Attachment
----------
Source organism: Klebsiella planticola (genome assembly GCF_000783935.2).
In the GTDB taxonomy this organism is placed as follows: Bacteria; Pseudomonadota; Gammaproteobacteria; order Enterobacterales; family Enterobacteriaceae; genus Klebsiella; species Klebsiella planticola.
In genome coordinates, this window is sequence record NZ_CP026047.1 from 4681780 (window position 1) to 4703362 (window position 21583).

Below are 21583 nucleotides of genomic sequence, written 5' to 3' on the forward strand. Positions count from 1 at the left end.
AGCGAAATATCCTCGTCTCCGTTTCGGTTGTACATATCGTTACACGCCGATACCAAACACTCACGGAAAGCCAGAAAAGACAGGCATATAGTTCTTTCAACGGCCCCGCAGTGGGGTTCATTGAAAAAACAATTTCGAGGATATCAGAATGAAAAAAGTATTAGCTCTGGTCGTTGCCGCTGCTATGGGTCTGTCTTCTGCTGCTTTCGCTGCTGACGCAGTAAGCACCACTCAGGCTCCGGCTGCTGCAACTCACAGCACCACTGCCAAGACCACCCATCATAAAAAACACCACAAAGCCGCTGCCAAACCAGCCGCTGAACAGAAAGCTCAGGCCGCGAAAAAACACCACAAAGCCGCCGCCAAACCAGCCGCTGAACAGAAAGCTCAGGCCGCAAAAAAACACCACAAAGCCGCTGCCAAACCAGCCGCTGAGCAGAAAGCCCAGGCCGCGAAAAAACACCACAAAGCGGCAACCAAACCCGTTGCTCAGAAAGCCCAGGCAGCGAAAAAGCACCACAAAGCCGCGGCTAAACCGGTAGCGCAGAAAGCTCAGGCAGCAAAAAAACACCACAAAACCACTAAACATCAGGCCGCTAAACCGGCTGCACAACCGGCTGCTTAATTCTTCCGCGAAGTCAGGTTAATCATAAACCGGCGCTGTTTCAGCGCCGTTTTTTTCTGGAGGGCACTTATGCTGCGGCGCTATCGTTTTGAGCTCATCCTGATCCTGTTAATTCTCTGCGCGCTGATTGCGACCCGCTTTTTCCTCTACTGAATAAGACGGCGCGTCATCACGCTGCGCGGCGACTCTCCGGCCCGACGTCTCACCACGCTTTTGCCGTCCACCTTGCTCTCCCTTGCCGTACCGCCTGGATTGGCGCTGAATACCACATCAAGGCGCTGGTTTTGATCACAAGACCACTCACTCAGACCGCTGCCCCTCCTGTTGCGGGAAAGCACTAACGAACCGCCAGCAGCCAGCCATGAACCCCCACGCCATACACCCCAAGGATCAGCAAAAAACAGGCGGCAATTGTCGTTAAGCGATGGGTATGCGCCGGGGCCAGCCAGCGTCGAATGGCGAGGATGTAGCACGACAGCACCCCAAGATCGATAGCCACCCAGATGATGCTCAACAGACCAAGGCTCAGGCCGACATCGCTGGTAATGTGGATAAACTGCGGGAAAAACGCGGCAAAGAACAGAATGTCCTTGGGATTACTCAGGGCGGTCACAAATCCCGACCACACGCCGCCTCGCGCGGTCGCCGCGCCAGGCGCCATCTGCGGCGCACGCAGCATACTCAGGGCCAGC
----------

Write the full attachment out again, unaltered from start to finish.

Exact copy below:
Source organism: Klebsiella planticola (genome assembly GCF_000783935.2).
In the GTDB taxonomy this organism is placed as follows: Bacteria; Pseudomonadota; Gammaproteobacteria; order Enterobacterales; family Enterobacteriaceae; genus Klebsiella; species Klebsiella planticola.
In genome coordinates, this window is sequence record NZ_CP026047.1 from 4681780 (window position 1) to 4703362 (window position 21583).

Below are 21583 nucleotides of genomic sequence, written 5' to 3' on the forward strand. Positions count from 1 at the left end.
AGCGAAATATCCTCGTCTCCGTTTCGGTTGTACATATCGTTACACGCCGATACCAAACACTCACGGAAAGCCAGAAAAGACAGGCATATAGTTCTTTCAACGGCCCCGCAGTGGGGTTCATTGAAAAAACAATTTCGAGGATATCAGAATGAAAAAAGTATTAGCTCTGGTCGTTGCCGCTGCTATGGGTCTGTCTTCTGCTGCTTTCGCTGCTGACGCAGTAAGCACCACTCAGGCTCCGGCTGCTGCAACTCACAGCACCACTGCCAAGACCACCCATCATAAAAAACACCACAAAGCCGCTGCCAAACCAGCCGCTGAACAGAAAGCTCAGGCCGCGAAAAAACACCACAAAGCCGCCGCCAAACCAGCCGCTGAACAGAAAGCTCAGGCCGCAAAAAAACACCACAAAGCCGCTGCCAAACCAGCCGCTGAGCAGAAAGCCCAGGCCGCGAAAAAACACCACAAAGCGGCAACCAAACCCGTTGCTCAGAAAGCCCAGGCAGCGAAAAAGCACCACAAAGCCGCGGCTAAACCGGTAGCGCAGAAAGCTCAGGCAGCAAAAAAACACCACAAAACCACTAAACATCAGGCCGCTAAACCGGCTGCACAACCGGCTGCTTAATTCTTCCGCGAAGTCAGGTTAATCATAAACCGGCGCTGTTTCAGCGCCGTTTTTTTCTGGAGGGCACTTATGCTGCGGCGCTATCGTTTTGAGCTCATCCTGATCCTGTTAATTCTCTGCGCGCTGATTGCGACCCGCTTTTTCCTCTACTGAATAAGACGGCGCGTCATCACGCTGCGCGGCGACTCTCCGGCCCGACGTCTCACCACGCTTTTGCCGTCCACCTTGCTCTCCCTTGCCGTACCGCCTGGATTGGCGCTGAATACCACATCAAGGCGCTGGTTTTGATCACAAGACCACTCACTCAGACCGCTGCCCCTCCTGTTGCGGGAAAGCACTAACGAACCGCCAGCAGCCAGCCATGAACCCCCACGCCATACACCCCAAGGATCAGCAAAAAACAGGCGGCAATTGTCGTTAAGCGATGGGTATGCGCCGGGGCCAGCCAGCGTCGAATGGCGAGGATGTAGCACGACAGCACCCCAAGATCGATAGCCACCCAGATGATGCTCAACAGACCAAGGCTCAGGCCGACATCGCTGGTAATGTGGATAAACTGCGGGAAAAACGCGGCAAAGAACAGAATGTCCTTGGGATTACTCAGGGCGGTCACAAATCCCGACCACACGCCGCCTCGCGCGGTCGCCGCGCCAGGCGCCATCTGCGGCGCACGCAGCATACTCAGGGCCAGC